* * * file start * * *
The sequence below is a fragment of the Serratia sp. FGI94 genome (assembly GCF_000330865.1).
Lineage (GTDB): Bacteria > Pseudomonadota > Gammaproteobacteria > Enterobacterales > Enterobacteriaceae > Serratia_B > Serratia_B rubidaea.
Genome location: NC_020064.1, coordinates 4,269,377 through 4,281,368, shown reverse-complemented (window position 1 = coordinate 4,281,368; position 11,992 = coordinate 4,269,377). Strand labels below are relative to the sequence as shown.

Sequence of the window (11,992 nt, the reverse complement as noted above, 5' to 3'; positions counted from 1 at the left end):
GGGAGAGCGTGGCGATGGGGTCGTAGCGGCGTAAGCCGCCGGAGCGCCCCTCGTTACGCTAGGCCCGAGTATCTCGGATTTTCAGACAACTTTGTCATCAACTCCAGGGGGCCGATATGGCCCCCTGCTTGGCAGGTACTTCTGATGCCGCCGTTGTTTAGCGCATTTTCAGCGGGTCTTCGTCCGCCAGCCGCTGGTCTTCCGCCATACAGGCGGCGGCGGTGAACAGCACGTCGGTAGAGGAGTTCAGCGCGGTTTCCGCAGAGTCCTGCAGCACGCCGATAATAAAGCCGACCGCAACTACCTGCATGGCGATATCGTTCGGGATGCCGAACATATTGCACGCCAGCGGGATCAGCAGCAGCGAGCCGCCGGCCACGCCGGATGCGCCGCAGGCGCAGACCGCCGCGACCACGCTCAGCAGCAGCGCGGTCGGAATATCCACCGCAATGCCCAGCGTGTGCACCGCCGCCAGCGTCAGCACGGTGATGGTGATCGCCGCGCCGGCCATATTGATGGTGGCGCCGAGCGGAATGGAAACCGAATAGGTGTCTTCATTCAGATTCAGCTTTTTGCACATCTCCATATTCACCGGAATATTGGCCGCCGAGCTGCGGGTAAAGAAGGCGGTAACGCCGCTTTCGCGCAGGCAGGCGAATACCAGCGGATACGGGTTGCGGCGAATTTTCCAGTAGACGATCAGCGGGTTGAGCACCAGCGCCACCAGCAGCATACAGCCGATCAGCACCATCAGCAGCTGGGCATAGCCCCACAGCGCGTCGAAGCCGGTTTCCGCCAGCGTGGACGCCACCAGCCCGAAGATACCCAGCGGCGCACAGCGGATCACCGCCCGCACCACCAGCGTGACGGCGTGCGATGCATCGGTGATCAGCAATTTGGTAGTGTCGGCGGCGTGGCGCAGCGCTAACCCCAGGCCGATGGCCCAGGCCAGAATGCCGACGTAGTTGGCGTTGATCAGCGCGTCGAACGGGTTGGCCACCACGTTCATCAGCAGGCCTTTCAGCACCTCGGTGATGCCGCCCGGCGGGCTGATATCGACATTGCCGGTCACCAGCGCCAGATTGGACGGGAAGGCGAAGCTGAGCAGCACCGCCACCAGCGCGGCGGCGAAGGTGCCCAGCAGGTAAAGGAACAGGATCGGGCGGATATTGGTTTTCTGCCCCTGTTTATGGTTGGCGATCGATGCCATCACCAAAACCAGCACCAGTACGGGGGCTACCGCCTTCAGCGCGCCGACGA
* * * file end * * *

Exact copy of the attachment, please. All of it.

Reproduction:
The sequence below is a fragment of the Serratia sp. FGI94 genome (assembly GCF_000330865.1).
Lineage (GTDB): Bacteria > Pseudomonadota > Gammaproteobacteria > Enterobacterales > Enterobacteriaceae > Serratia_B > Serratia_B rubidaea.
Genome location: NC_020064.1, coordinates 4,269,377 through 4,281,368, shown reverse-complemented (window position 1 = coordinate 4,281,368; position 11,992 = coordinate 4,269,377). Strand labels below are relative to the sequence as shown.

Sequence of the window (11,992 nt, the reverse complement as noted above, 5' to 3'; positions counted from 1 at the left end):
GGGAGAGCGTGGCGATGGGGTCGTAGCGGCGTAAGCCGCCGGAGCGCCCCTCGTTACGCTAGGCCCGAGTATCTCGGATTTTCAGACAACTTTGTCATCAACTCCAGGGGGCCGATATGGCCCCCTGCTTGGCAGGTACTTCTGATGCCGCCGTTGTTTAGCGCATTTTCAGCGGGTCTTCGTCCGCCAGCCGCTGGTCTTCCGCCATACAGGCGGCGGCGGTGAACAGCACGTCGGTAGAGGAGTTCAGCGCGGTTTCCGCAGAGTCCTGCAGCACGCCGATAATAAAGCCGACCGCAACTACCTGCATGGCGATATCGTTCGGGATGCCGAACATATTGCACGCCAGCGGGATCAGCAGCAGCGAGCCGCCGGCCACGCCGGATGCGCCGCAGGCGCAGACCGCCGCGACCACGCTCAGCAGCAGCGCGGTCGGAATATCCACCGCAATGCCCAGCGTGTGCACCGCCGCCAGCGTCAGCACGGTGATGGTGATCGCCGCGCCGGCCATATTGATGGTGGCGCCGAGCGGAATGGAAACCGAATAGGTGTCTTCATTCAGATTCAGCTTTTTGCACATCTCCATATTCACCGGAATATTGGCCGCCGAGCTGCGGGTAAAGAAGGCGGTAACGCCGCTTTCGCGCAGGCAGGCGAATACCAGCGGATACGGGTTGCGGCGAATTTTCCAGTAGACGATCAGCGGGTTGAGCACCAGCGCCACCAGCAGCATACAGCCGATCAGCACCATCAGCAGCTGGGCATAGCCCCACAGCGCGTCGAAGCCGGTTTCCGCCAGCGTGGACGCCACCAGCCCGAAGATACCCAGCGGCGCACAGCGGATCACCGCCCGCACCACCAGCGTGACGGCGTGCGATGCATCGGTGATCAGCAATTTGGTAGTGTCGGCGGCGTGGCGCAGCGCTAACCCCAGGCCGATGGCCCAGGCCAGAATGCCGACGTAGTTGGCGTTGATCAGCGCGTCGAACGGGTTGGCCACCACGTTCATCAGCAGGCCTTTCAGCACCTCGGTGATGCCGCCCGGCGGGCTGATATCGACATTGCCGGTCACCAGCGCCAGATTGGACGGGAAGGCGAAGCTGAGCAGCACCGCCACCAGCGCGGCGGCGAAGGTGCCCAGCAGGTAAAGGAACAGGATCGGGCGGATATTGGTTTTCTGCCCCTGTTTATGGTTGGCGATCGATGCCATCACCAAAACCAGCACCAGTACGGGGGCTACCGCCTTCAGCGCGCCGACGA